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Preparing a business case for service commissioning in primary care

Tun M Than
Good business planning is one of the cornerstones of sound governance of NHS organisations. When the commissioning of a new service is being considered, the planning and presentation of a rigorous business case is essential to ensure its financial viability and that the needs of the population will be met. As the NHS changes, clinicians are becoming increasingly involved in this process. This article provides a case study outlining the essential processes involved in preparing, writing and presenting a successful business case for enhanced diabetes provision in the community.

Business planning allows NHS organisations to make sure that the services they are commissioning or providing are well planned, meet the needs of the population and are financially viable. “Business cases” are pivotal to allow good business planning. Previously, the skill of writing a compelling business case was considered a task for NHS managers. With the changing landscape of the NHS, clinicians working in clinical commissioning groups (CCGs) and provider organisations, are now increasingly required to write business cases. This ensures that the services are clinically led and provides opportunities for effective communication with senior decision-makers.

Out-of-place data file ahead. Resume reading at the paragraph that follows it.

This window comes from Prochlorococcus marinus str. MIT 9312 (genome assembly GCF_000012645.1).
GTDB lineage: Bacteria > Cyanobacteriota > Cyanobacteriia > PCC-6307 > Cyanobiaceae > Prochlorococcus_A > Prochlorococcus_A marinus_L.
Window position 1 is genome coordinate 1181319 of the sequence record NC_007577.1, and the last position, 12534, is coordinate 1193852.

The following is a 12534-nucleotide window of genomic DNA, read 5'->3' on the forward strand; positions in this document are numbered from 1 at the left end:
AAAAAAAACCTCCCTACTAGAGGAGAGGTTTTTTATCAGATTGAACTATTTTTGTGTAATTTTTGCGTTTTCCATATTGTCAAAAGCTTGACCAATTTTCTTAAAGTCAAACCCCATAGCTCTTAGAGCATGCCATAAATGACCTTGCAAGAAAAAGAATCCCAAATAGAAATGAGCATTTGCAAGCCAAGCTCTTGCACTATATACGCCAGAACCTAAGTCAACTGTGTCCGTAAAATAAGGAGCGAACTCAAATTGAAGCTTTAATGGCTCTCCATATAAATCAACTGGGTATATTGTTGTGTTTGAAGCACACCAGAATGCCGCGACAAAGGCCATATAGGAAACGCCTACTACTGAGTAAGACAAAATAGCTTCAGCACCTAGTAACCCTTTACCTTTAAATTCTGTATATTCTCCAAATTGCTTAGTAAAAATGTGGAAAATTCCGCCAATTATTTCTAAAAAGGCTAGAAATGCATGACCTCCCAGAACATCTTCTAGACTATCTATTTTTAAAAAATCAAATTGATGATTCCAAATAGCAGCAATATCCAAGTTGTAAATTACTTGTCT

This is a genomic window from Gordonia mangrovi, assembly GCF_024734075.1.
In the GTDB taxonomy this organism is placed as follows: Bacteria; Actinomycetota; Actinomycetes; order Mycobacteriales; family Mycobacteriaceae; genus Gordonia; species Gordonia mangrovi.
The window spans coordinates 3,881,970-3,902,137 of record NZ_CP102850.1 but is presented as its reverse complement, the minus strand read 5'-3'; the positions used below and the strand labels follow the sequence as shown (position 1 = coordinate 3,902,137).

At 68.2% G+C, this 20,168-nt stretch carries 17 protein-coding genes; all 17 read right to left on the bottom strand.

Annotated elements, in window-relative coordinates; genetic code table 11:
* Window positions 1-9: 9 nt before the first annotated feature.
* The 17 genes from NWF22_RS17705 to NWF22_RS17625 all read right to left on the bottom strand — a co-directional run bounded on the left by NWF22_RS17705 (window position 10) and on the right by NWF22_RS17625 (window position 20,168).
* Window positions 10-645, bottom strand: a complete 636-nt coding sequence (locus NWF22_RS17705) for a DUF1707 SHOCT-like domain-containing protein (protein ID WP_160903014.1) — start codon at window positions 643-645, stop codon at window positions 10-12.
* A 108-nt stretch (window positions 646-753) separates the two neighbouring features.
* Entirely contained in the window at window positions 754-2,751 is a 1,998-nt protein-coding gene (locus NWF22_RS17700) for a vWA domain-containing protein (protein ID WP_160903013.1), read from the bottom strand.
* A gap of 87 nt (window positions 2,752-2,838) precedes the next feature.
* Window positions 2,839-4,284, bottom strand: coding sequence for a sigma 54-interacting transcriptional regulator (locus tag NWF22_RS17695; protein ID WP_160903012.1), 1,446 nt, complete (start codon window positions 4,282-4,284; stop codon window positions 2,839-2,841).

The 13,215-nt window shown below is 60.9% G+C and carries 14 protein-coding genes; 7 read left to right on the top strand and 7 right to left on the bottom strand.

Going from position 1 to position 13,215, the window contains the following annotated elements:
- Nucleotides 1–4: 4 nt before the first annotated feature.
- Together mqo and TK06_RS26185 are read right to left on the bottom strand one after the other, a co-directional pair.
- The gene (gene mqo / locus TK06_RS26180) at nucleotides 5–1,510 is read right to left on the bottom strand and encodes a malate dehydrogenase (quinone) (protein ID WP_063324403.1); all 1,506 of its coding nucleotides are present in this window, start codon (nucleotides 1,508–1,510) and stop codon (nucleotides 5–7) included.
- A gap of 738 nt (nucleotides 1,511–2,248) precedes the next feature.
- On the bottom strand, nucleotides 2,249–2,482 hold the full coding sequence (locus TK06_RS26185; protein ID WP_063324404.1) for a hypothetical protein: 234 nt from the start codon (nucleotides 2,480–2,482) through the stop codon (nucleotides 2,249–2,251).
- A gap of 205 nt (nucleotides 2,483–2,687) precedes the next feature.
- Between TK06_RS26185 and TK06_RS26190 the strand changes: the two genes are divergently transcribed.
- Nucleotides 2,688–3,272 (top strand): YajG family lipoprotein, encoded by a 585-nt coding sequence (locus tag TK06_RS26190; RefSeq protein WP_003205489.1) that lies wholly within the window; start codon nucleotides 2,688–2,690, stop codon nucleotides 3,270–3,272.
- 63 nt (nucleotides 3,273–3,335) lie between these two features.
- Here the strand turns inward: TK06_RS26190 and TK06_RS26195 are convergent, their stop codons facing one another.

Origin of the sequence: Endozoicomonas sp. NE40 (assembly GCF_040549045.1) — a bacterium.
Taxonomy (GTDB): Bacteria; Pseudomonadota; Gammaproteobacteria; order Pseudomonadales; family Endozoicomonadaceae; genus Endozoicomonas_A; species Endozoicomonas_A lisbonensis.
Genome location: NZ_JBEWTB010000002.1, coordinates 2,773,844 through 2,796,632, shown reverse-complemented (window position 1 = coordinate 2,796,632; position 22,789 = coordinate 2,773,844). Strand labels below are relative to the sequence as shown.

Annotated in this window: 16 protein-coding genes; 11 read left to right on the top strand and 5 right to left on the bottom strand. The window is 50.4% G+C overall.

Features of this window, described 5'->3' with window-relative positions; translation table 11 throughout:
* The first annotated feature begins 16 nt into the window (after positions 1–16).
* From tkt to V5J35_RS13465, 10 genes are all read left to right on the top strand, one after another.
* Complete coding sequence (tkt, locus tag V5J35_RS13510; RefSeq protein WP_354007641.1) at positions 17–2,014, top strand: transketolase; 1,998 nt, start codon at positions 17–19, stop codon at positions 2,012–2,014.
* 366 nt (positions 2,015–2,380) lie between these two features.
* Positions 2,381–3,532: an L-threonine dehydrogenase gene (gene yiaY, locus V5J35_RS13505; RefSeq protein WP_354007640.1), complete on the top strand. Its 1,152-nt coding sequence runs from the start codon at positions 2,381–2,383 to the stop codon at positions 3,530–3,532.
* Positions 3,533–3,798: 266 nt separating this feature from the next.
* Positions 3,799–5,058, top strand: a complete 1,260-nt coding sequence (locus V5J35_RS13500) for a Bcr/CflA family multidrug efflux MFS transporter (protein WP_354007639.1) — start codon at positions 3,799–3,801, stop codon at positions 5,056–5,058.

A good business case provides justification for the proposed business change or plan, and includes an outline of what resources need to be allocated to implement it. It acts as a lever to move forward the proposed plan. It also allows the decision-makers to evaluate the proposal objectively in the context of local and national policies.
The following example is of a business case that we, the Diabetes Transformation Project Team, wrote to justify the proposed implementation of enhanced diabetes service provision in the community setting. This was the preferred option locally to improve care processes and outcomes for our population with type 2 diabetes.
1. Identify the problem